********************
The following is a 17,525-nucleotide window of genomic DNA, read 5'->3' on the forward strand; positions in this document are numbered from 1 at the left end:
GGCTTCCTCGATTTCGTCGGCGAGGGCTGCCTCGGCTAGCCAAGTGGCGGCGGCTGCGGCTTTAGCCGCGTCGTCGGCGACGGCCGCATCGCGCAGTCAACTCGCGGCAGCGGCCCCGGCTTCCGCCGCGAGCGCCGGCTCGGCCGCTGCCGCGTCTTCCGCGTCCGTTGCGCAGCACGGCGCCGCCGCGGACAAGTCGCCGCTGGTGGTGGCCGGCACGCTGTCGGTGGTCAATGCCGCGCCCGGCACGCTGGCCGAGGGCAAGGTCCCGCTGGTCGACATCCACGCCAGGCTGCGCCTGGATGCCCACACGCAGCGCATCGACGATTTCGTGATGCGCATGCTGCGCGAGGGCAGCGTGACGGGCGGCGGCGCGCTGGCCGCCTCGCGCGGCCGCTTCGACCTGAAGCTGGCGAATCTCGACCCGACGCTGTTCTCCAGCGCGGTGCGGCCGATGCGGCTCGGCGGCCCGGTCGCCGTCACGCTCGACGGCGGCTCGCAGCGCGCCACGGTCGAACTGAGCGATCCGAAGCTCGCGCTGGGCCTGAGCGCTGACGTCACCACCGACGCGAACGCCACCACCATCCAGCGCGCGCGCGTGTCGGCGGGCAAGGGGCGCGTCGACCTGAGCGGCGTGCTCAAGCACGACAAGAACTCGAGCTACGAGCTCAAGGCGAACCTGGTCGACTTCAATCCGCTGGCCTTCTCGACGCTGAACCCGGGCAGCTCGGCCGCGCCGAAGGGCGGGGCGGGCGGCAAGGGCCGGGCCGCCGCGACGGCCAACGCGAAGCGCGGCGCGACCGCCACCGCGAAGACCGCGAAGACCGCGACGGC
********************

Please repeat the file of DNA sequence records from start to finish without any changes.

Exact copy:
The following is a 17,525-nucleotide window of genomic DNA, read 5'->3' on the forward strand; positions in this document are numbered from 1 at the left end:
GGCTTCCTCGATTTCGTCGGCGAGGGCTGCCTCGGCTAGCCAAGTGGCGGCGGCTGCGGCTTTAGCCGCGTCGTCGGCGACGGCCGCATCGCGCAGTCAACTCGCGGCAGCGGCCCCGGCTTCCGCCGCGAGCGCCGGCTCGGCCGCTGCCGCGTCTTCCGCGTCCGTTGCGCAGCACGGCGCCGCCGCGGACAAGTCGCCGCTGGTGGTGGCCGGCACGCTGTCGGTGGTCAATGCCGCGCCCGGCACGCTGGCCGAGGGCAAGGTCCCGCTGGTCGACATCCACGCCAGGCTGCGCCTGGATGCCCACACGCAGCGCATCGACGATTTCGTGATGCGCATGCTGCGCGAGGGCAGCGTGACGGGCGGCGGCGCGCTGGCCGCCTCGCGCGGCCGCTTCGACCTGAAGCTGGCGAATCTCGACCCGACGCTGTTCTCCAGCGCGGTGCGGCCGATGCGGCTCGGCGGCCCGGTCGCCGTCACGCTCGACGGCGGCTCGCAGCGCGCCACGGTCGAACTGAGCGATCCGAAGCTCGCGCTGGGCCTGAGCGCTGACGTCACCACCGACGCGAACGCCACCACCATCCAGCGCGCGCGCGTGTCGGCGGGCAAGGGGCGCGTCGACCTGAGCGGCGTGCTCAAGCACGACAAGAACTCGAGCTACGAGCTCAAGGCGAACCTGGTCGACTTCAATCCGCTGGCCTTCTCGACGCTGAACCCGGGCAGCTCGGCCGCGCCGAAGGGCGGGGCGGGCGGCAAGGGCCGGGCCGCCGCGACGGCCAACGCGAAGCGCGGCGCGACCGCCACCGCGAAGACCGCGAAGACCGCGACGGC